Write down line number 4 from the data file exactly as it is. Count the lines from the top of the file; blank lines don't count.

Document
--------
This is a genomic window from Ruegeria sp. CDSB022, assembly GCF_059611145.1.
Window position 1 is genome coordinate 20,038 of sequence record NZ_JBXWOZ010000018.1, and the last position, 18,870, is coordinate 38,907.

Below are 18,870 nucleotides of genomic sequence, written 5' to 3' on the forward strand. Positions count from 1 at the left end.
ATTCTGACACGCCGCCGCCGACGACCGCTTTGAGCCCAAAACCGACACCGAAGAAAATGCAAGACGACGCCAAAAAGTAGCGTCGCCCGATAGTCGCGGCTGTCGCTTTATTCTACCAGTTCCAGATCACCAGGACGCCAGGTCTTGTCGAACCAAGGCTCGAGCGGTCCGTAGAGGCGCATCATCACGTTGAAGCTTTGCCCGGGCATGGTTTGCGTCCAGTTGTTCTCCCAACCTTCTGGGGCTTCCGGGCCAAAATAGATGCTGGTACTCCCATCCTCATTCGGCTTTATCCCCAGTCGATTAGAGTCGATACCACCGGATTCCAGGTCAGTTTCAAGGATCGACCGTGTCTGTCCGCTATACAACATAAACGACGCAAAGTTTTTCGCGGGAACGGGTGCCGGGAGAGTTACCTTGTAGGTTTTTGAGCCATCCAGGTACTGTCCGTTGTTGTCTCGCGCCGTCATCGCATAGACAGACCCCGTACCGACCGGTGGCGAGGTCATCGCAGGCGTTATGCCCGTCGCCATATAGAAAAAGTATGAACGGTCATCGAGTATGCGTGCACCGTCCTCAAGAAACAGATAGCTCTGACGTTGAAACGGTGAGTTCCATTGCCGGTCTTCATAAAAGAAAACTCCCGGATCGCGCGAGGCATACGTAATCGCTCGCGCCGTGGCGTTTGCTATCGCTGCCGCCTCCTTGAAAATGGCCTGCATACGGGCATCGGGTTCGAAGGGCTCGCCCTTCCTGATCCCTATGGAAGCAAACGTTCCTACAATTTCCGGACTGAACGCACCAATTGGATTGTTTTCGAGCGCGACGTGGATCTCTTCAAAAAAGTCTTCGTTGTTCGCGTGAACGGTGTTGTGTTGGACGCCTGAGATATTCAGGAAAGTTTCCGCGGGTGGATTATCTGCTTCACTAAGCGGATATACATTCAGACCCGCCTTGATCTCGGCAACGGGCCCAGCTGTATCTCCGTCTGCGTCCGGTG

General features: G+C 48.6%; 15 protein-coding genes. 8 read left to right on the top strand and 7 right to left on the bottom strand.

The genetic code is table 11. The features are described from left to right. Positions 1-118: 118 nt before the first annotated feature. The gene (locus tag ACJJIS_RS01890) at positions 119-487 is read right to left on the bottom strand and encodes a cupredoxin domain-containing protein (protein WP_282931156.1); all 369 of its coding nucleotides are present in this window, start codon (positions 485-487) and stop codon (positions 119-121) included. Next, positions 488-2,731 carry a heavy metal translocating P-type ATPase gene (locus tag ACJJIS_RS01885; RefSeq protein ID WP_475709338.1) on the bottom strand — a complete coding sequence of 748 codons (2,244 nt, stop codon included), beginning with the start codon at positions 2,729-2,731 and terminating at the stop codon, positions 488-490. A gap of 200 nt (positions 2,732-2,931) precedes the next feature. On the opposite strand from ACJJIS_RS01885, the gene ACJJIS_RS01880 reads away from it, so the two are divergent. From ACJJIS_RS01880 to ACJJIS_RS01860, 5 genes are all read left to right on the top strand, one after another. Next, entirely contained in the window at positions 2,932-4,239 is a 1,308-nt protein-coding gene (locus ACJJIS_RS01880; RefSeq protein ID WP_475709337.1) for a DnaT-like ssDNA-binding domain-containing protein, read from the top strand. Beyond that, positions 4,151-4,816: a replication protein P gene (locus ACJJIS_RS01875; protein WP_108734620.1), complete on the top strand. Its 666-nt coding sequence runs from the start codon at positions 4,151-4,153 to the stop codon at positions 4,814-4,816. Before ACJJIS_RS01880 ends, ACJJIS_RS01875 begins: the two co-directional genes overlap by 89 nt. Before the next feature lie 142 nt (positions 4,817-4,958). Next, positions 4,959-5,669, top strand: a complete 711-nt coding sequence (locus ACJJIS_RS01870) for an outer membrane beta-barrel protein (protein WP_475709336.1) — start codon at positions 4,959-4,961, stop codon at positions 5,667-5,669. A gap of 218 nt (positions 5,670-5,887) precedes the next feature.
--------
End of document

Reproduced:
ATTCTGACACGCCGCCGCCGACGACCGCTTTGAGCCCAAAACCGACACCGAAGAAAATGCAAGACGACGCCAAAAAGTAGCGTCGCCCGATAGTCGCGGCTGTCGCTTTATTCTACCAGTTCCAGATCACCAGGACGCCAGGTCTTGTCGAACCAAGGCTCGAGCGGTCCGTAGAGGCGCATCATCACGTTGAAGCTTTGCCCGGGCATGGTTTGCGTCCAGTTGTTCTCCCAACCTTCTGGGGCTTCCGGGCCAAAATAGATGCTGGTACTCCCATCCTCATTCGGCTTTATCCCCAGTCGATTAGAGTCGATACCACCGGATTCCAGGTCAGTTTCAAGGATCGACCGTGTCTGTCCGCTATACAACATAAACGACGCAAAGTTTTTCGCGGGAACGGGTGCCGGGAGAGTTACCTTGTAGGTTTTTGAGCCATCCAGGTACTGTCCGTTGTTGTCTCGCGCCGTCATCGCATAGACAGACCCCGTACCGACCGGTGGCGAGGTCATCGCAGGCGTTATGCCCGTCGCCATATAGAAAAAGTATGAACGGTCATCGAGTATGCGTGCACCGTCCTCAAGAAACAGATAGCTCTGACGTTGAAACGGTGAGTTCCATTGCCGGTCTTCATAAAAGAAAACTCCCGGATCGCGCGAGGCATACGTAATCGCTCGCGCCGTGGCGTTTGCTATCGCTGCCGCCTCCTTGAAAATGGCCTGCATACGGGCATCGGGTTCGAAGGGCTCGCCCTTCCTGATCCCTATGGAAGCAAACGTTCCTACAATTTCCGGACTGAACGCACCAATTGGATTGTTTTCGAGCGCGACGTGGATCTCTTCAAAAAAGTCTTCGTTGTTCGCGTGAACGGTGTTGTGTTGGACGCCTGAGATATTCAGGAAAGTTTCCGCGGGTGGATTATCTGCTTCACTAAGCGGATATACATTCAGACCCGCCTTGATCTCGGCAACGGGCCCAGCTGTATCTCCGTCTGCGTCCGGTG